Not considered a significant pest species.
Diagnosis of worker among Antkey species. Antenna 12-segmented. Antennal insertions at least partly covered by frontal lobes. Anterior margin of clypeus not denticulate. Eyes medium to large (greater than 6 facets); situated at or above midline of head. Mandibles triangular. Metanotum does not form a prominent convexity bordered by distinct suture lines. Propodeum entirely unarmed. Waist 1-segmented. Petiole narrowly attached to gaster; has conspicuous posterior face. Petiolar node tall and narrow. Subpetiolar process narrow with a blunt posterior angle and lacking a distinct anterior angle. Abdominal segment 4 with deep longitudinal furrows; distinct constriction between abdominal segments 3+4. Gaster armed with sting. Tarsal claws with subapical tooth. Hind coxae armed with dorsal spine.
Gnamptogenys porcata is a relatively large brownish black species with reddish brown legs that is entirely sculptured with deep longitudinal furrows. McGlynn (1999a)classified G. porcata as exotic, citing his sources as Deyrup and Trager (1986)and Nishida (2002). However, G. porcata is not mentioned in the former publication (and there are no other records of it from Florida). The Nishida record is from a quarantine interception, but there is no evidence that it was ever introduced to Hawaii (Krushelnycky et al., 2005). Although G. porcata is geographically widespread in Central America and northern South America, the species is primarily found in mature wet forests and not associated with disturbance (Longino, 2012). For these reasons we do not consider G. porcata to be introduced, commonly intercepted or a threat for future establishment outside of its native range.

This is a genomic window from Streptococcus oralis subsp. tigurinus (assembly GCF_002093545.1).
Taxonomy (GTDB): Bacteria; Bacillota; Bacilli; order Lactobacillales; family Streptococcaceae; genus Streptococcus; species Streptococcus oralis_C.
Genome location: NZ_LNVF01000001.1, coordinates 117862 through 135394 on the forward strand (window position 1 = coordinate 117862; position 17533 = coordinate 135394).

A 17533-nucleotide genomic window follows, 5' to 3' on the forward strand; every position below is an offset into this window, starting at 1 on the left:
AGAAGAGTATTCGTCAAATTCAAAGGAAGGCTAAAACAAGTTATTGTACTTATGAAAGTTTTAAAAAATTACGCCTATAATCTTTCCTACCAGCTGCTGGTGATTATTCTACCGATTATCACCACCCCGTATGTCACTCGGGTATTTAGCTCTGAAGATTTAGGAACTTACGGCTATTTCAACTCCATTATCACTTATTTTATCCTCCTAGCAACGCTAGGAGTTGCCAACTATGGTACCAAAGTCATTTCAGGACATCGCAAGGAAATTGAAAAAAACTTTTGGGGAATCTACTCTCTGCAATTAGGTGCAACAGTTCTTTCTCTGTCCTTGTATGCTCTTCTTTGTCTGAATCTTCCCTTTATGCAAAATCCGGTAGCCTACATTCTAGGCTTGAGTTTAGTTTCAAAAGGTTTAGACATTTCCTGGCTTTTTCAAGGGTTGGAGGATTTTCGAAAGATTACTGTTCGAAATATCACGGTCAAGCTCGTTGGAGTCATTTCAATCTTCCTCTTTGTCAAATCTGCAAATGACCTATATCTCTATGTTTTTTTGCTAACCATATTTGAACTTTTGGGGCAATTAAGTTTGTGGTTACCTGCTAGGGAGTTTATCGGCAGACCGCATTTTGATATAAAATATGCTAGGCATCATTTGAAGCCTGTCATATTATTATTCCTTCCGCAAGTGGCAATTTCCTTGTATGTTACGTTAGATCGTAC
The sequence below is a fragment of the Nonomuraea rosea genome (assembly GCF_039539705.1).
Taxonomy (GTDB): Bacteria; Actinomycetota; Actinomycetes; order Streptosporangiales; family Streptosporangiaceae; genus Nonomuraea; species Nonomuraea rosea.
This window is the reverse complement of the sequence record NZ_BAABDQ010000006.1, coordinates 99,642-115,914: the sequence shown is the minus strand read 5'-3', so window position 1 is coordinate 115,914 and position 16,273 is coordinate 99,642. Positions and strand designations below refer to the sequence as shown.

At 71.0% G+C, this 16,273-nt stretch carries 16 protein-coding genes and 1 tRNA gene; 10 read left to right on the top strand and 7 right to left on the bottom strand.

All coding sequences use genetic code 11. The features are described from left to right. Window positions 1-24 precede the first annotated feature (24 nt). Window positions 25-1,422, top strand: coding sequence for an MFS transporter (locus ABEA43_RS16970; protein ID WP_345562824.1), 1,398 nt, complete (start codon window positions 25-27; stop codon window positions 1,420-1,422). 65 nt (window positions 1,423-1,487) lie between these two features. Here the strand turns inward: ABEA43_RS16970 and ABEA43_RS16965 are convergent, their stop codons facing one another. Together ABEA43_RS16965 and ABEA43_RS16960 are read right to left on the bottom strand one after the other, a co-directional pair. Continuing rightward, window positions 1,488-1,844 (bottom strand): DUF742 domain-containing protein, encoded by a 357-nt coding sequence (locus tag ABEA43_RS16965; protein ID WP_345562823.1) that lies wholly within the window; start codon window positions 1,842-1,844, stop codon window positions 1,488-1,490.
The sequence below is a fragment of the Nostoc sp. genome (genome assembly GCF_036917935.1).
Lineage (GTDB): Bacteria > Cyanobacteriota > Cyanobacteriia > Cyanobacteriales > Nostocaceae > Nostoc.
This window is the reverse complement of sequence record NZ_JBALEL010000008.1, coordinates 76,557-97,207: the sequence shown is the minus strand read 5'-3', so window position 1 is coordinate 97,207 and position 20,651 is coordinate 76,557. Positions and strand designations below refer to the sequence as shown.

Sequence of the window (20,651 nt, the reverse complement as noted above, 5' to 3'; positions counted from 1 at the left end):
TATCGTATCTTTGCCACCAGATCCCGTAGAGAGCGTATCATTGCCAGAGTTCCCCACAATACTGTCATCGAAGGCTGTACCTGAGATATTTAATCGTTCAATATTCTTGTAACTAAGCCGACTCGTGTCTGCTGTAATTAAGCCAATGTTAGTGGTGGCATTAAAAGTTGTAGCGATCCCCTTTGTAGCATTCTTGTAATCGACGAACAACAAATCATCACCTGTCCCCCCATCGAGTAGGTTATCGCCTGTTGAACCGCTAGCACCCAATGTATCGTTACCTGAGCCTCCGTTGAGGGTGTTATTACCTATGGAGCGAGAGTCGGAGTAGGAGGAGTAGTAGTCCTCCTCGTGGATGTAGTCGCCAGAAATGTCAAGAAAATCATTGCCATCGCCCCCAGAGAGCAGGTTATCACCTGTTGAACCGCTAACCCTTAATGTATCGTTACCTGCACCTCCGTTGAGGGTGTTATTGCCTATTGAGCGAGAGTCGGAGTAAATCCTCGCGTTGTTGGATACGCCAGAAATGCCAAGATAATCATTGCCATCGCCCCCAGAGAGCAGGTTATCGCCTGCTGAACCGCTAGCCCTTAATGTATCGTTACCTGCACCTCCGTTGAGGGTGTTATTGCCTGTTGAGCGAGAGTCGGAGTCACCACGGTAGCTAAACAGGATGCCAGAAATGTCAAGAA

Native range. Neotropics: Honduras to Bolivia.